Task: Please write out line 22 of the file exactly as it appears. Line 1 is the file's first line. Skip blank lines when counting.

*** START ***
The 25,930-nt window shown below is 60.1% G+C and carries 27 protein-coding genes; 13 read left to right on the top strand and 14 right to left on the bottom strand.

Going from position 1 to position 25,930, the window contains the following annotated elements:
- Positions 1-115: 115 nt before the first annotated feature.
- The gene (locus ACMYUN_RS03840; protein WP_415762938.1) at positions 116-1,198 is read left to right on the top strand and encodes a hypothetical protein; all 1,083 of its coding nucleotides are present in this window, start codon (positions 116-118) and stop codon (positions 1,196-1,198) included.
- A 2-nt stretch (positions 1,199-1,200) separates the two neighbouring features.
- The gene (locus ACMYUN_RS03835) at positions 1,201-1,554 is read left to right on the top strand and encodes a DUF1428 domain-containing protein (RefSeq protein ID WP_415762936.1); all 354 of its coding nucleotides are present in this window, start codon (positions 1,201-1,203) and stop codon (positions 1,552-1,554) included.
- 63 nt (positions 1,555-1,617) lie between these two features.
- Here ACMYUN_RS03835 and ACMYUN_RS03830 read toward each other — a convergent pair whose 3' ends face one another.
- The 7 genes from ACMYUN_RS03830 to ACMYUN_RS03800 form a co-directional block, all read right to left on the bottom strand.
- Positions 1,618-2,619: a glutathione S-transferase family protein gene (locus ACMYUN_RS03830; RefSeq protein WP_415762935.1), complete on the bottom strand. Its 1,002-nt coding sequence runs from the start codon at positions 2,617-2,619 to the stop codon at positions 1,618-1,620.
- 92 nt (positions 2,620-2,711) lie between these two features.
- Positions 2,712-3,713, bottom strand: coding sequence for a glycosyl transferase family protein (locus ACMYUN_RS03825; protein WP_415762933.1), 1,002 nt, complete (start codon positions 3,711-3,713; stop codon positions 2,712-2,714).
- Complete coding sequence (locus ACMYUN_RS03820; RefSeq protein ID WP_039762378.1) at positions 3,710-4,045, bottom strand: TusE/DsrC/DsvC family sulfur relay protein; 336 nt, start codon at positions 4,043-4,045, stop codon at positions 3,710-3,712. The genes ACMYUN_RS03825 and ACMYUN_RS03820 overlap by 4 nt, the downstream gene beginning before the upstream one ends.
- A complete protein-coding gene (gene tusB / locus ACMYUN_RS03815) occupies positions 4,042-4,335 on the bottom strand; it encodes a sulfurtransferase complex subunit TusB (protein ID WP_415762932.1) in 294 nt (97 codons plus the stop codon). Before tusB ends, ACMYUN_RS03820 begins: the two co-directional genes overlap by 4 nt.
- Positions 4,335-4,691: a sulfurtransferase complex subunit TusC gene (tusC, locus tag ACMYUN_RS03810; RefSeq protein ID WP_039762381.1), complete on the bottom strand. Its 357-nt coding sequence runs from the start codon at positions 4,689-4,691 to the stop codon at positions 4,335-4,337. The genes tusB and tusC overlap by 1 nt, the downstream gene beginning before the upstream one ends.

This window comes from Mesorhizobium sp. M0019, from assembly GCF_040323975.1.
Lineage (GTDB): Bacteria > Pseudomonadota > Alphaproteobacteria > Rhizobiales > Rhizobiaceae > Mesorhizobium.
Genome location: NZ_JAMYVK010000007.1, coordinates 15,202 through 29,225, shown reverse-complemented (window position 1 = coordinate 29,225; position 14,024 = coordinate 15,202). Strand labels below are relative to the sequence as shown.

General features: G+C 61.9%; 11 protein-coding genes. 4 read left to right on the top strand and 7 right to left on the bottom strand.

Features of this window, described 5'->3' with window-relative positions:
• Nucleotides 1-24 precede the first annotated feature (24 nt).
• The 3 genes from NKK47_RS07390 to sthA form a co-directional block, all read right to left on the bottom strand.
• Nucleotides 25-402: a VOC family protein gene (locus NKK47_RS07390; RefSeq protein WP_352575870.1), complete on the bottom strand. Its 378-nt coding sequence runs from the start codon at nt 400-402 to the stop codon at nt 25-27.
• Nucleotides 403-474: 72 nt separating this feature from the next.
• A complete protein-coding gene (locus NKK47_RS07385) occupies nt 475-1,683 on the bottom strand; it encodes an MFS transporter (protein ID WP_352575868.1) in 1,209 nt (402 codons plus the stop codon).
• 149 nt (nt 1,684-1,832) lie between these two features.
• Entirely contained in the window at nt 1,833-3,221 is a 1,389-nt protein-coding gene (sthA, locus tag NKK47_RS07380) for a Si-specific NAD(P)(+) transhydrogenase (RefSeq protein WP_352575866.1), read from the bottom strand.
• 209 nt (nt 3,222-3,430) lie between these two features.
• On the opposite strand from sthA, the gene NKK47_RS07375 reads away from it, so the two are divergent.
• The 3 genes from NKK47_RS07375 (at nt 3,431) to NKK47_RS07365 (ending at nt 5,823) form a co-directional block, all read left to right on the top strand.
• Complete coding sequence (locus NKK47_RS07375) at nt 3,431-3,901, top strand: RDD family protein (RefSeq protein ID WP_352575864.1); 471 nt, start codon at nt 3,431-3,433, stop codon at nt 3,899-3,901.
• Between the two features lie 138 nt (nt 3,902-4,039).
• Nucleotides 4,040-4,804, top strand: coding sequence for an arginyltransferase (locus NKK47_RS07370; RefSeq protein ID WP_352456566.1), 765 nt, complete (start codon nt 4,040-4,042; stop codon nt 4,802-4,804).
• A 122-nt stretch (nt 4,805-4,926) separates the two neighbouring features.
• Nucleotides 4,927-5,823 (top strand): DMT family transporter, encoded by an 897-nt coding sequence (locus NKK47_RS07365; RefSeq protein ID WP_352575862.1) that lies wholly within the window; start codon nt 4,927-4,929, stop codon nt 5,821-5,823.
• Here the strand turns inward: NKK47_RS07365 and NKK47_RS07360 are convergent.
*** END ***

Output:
• The 3 genes from NKK47_RS07390 to sthA form a co-directional block, all read right to left on the bottom strand.